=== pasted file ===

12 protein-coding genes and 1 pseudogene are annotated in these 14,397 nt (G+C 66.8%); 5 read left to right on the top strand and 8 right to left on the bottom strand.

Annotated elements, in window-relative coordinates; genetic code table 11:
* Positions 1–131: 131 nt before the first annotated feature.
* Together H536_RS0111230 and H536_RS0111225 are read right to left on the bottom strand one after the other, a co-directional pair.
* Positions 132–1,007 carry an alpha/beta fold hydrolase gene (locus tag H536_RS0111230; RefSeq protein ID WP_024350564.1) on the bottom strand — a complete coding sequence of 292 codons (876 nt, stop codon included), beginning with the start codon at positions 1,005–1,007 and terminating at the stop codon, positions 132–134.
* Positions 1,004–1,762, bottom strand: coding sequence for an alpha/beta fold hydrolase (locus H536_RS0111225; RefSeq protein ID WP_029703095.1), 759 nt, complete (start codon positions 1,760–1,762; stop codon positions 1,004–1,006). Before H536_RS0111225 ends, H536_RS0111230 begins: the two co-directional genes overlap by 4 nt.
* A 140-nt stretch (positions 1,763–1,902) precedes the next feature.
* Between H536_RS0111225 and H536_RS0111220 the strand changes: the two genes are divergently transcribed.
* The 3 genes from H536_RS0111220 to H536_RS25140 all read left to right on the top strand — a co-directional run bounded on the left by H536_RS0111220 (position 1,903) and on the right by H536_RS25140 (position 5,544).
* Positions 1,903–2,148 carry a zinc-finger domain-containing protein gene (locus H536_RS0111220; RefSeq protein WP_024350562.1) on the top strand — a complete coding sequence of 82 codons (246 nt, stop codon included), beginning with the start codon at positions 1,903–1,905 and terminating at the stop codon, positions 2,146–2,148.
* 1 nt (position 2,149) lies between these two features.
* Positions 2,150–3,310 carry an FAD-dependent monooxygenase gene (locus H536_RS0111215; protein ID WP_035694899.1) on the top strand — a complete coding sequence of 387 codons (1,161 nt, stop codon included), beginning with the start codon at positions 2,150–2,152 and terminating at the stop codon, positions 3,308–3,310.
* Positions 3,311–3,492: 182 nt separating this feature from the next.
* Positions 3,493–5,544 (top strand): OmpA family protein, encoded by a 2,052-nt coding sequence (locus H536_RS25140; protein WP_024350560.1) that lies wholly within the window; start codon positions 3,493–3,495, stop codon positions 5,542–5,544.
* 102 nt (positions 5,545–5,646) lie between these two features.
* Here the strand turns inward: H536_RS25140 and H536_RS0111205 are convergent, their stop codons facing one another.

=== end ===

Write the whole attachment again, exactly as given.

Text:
12 protein-coding genes and 1 pseudogene are annotated in these 14,397 nt (G+C 66.8%); 5 read left to right on the top strand and 8 right to left on the bottom strand.

Annotated elements, in window-relative coordinates; genetic code table 11:
* Positions 1–131: 131 nt before the first annotated feature.
* Together H536_RS0111230 and H536_RS0111225 are read right to left on the bottom strand one after the other, a co-directional pair.
* Positions 132–1,007 carry an alpha/beta fold hydrolase gene (locus tag H536_RS0111230; RefSeq protein ID WP_024350564.1) on the bottom strand — a complete coding sequence of 292 codons (876 nt, stop codon included), beginning with the start codon at positions 1,005–1,007 and terminating at the stop codon, positions 132–134.
* Positions 1,004–1,762, bottom strand: coding sequence for an alpha/beta fold hydrolase (locus H536_RS0111225; RefSeq protein ID WP_029703095.1), 759 nt, complete (start codon positions 1,760–1,762; stop codon positions 1,004–1,006). Before H536_RS0111225 ends, H536_RS0111230 begins: the two co-directional genes overlap by 4 nt.
* A 140-nt stretch (positions 1,763–1,902) precedes the next feature.
* Between H536_RS0111225 and H536_RS0111220 the strand changes: the two genes are divergently transcribed.
* The 3 genes from H536_RS0111220 to H536_RS25140 all read left to right on the top strand — a co-directional run bounded on the left by H536_RS0111220 (position 1,903) and on the right by H536_RS25140 (position 5,544).
* Positions 1,903–2,148 carry a zinc-finger domain-containing protein gene (locus H536_RS0111220; RefSeq protein WP_024350562.1) on the top strand — a complete coding sequence of 82 codons (246 nt, stop codon included), beginning with the start codon at positions 1,903–1,905 and terminating at the stop codon, positions 2,146–2,148.
* 1 nt (position 2,149) lies between these two features.
* Positions 2,150–3,310 carry an FAD-dependent monooxygenase gene (locus H536_RS0111215; protein ID WP_035694899.1) on the top strand — a complete coding sequence of 387 codons (1,161 nt, stop codon included), beginning with the start codon at positions 2,150–2,152 and terminating at the stop codon, positions 3,308–3,310.
* Positions 3,311–3,492: 182 nt separating this feature from the next.
* Positions 3,493–5,544 (top strand): OmpA family protein, encoded by a 2,052-nt coding sequence (locus H536_RS25140; protein WP_024350560.1) that lies wholly within the window; start codon positions 3,493–3,495, stop codon positions 5,542–5,544.
* 102 nt (positions 5,545–5,646) lie between these two features.
* Here the strand turns inward: H536_RS25140 and H536_RS0111205 are convergent, their stop codons facing one another.